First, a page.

I’ve recently been talking to some students about ear training. It’s honestly refreshing to me! Probably because it gives me the opportunity to work on an area of the voice that I don’t deal with as often as I used to. Many people come to us wanting to work on the mix and high notes and I absolutely love that, but I used to teach more ear training than anything 8 or 10 years ago. (Yes, I am that old 😉 In college and for about 4-5 years after that, I was the vocal director of several church choirs/worship teams. I basically was teaching parts to the soprano, alto, and tenor singers of the teams. This meant I spent hours upon hours upon hours just critically LISTENING to music. I’ve said in previous blogs how important it is to listen actively, not passively to music…this is another good reason why.
Most of the time we just sing along with a melody line of a song passively. Doing laundry (wow, I do so much more laundry with a husband), driving to work, surfing the web (that sounds very 1998 of me)… But when was the last time you sang along with the BGV’s or harmony parts to a song? Or just straight up made one up yourself and thought, “hey self, that was pretty dang awesome.” My husband asked me once after we had gotten married, moved from the land of subways (NYC) to the land of Suburbans (Nashville), if I ever just sang along with the melody. I think I was annoying him in the car singing to the radio. I thought for a second, and said…I don’t think I’ve done much of that since the 6th grade. That’s where it all started for me. I sang in the middle school choir and was a soprano. I hated it. The altos got all the cool parts and I guess I wanted to be cool, so I became an alto. I have never looked back. I love harmonies and my ear naturally pulls in that direction.
It’s possible that I’m naturally good that this, but I never would have been given jobs doing it (literally paying gigs) if I didn’t start the practice of focused listening. It was a huge part of my ear training. I became a snob about auto tuning of my own voice in the studio shortly after. Not bragging about my snobdom, but this was why… The more I became aware of harmonies, the better I got at predicting them. When a tough song came along that obscured an obvious tenor line…I paid attention to the chord underneath the vocals and tested out notes that made sense to the structure and didn’t clash. When I tuned my voice to the accompaniment I was tuning to a stable pitch, like a piano. When there was a clash of sound (waves in frequency, unlovable dissonance) I either changed notes, or got on pitch to fix it. This made my ear incredibly sensitive to pitch. I knew I could fix pitch problems because I had trained myself to hear them.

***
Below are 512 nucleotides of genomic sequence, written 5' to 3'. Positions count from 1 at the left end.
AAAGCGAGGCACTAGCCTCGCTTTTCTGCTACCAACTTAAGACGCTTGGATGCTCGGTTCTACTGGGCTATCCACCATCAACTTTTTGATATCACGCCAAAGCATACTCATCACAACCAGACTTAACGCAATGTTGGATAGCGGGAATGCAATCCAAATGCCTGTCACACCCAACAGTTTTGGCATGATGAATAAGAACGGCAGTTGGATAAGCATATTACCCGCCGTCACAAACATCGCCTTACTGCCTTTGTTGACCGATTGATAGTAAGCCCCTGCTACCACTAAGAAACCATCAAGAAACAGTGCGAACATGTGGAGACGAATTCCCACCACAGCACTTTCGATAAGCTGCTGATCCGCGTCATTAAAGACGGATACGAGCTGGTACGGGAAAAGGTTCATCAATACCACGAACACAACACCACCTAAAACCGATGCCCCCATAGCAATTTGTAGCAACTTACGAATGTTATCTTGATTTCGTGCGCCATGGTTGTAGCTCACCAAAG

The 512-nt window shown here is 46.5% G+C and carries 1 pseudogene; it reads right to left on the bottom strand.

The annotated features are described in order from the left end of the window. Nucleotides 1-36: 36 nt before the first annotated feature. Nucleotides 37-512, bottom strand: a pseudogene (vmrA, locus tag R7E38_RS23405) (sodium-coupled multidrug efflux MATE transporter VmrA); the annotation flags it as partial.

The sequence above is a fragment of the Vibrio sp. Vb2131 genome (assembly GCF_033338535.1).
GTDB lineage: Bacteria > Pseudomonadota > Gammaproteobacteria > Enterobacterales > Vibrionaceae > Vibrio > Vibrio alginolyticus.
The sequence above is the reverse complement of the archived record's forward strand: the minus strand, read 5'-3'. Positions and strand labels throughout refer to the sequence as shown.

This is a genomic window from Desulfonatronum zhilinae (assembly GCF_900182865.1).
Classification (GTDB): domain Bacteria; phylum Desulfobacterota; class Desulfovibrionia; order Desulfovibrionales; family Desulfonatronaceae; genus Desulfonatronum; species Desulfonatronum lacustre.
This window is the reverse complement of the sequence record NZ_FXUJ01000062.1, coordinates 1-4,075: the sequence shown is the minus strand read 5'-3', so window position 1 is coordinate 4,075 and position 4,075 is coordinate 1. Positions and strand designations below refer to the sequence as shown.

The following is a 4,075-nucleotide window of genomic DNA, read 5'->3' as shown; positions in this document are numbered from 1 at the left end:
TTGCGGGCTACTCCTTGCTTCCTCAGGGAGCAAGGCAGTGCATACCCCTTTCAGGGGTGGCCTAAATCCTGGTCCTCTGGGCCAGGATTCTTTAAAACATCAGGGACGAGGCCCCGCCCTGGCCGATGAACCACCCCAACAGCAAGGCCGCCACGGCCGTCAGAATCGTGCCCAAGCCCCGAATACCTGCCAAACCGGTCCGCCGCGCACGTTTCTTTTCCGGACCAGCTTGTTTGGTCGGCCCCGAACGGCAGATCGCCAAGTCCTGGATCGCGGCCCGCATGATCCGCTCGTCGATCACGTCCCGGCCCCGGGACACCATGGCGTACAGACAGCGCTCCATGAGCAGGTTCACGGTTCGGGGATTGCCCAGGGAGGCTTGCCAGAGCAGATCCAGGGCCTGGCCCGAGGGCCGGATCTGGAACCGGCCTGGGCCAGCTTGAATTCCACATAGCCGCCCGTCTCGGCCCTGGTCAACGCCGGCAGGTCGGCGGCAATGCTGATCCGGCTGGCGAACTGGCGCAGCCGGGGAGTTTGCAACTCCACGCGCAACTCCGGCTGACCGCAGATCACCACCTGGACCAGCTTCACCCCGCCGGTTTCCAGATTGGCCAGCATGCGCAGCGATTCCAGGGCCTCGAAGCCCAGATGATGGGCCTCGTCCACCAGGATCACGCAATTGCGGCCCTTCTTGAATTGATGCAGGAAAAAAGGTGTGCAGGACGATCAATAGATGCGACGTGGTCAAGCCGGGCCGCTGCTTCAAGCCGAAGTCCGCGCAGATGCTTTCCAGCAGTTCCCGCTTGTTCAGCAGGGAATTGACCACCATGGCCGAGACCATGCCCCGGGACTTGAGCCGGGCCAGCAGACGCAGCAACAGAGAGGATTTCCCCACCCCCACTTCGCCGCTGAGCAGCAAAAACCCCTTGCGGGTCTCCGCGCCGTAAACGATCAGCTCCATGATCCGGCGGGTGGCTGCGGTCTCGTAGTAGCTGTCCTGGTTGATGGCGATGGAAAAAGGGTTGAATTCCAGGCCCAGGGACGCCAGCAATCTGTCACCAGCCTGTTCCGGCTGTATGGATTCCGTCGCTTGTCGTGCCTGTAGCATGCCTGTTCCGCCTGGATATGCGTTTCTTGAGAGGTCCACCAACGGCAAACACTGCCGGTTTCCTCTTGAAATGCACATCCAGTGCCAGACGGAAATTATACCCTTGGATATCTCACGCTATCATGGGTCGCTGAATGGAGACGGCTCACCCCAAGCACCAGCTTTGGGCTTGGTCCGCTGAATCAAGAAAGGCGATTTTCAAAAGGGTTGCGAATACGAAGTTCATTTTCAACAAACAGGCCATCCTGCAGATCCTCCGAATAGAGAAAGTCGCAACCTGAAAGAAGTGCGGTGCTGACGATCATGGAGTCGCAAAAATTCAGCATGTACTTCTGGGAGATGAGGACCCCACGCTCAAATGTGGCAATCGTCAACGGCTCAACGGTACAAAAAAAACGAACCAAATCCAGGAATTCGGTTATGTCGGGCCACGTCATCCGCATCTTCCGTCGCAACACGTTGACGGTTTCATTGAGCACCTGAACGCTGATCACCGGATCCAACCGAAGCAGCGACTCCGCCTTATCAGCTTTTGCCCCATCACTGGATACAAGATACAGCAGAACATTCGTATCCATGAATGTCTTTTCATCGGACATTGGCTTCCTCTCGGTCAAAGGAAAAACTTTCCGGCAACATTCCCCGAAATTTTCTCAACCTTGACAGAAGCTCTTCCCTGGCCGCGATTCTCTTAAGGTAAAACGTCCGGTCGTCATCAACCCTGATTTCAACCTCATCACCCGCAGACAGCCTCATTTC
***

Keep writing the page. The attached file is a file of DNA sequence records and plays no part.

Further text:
The best way to learn is to teach. Learn a harmony to your favorite new song, find a friend who is a beginner singer and teach them the part. The more confident you are, the better you get.
There may be people out there who are more pragmatic learners. That’s great too. While the above exercise will help, try this– play a note, any note on a piano. Match the pitch first, and then find a different note that compliments the one you are still playing, and you have probably found a harmony. Then, practice a scale exercise like a 1-3-5-3-1 tonic scale, for instance, C-E-G-E-C. With your hand, play the movement low to high to low, with your voice sing high to low to high. It looks like this…
Piano plays: C-E-G-E-C
Voice sings: G-E-C-E-G
You hear different notes that fit together. It is fantastic pitch training. Notes are frequencies. When they don’t match, you hear waves in a tone, especially if you have a sine wave sound setting on your keyboard to use. It’s pure tone with no overtones like a piano has. If you still struggle to match the notes on a piano to begin with get a singer friend to help you. Girls, get a girl voice. Guys, get a guy voice. It’s easier to match the overtones of a human voice than a piano. Simply put they are different instruments. Your ear will tune better to another singer.
I hope this helps. Be patient with your progress. Anyone can improve this because you are not “tone deaf” unless you are actually hearing impaired. If you can hear it, you can sing it. Get to work!
To book a lesson with Shelby Rollins, email firstname.lastname@example.org or call 615-866-1099. To learn more about Shelby Rollins visit this page: http://www.brettmanningstudios.com/coaches/shelby-rollins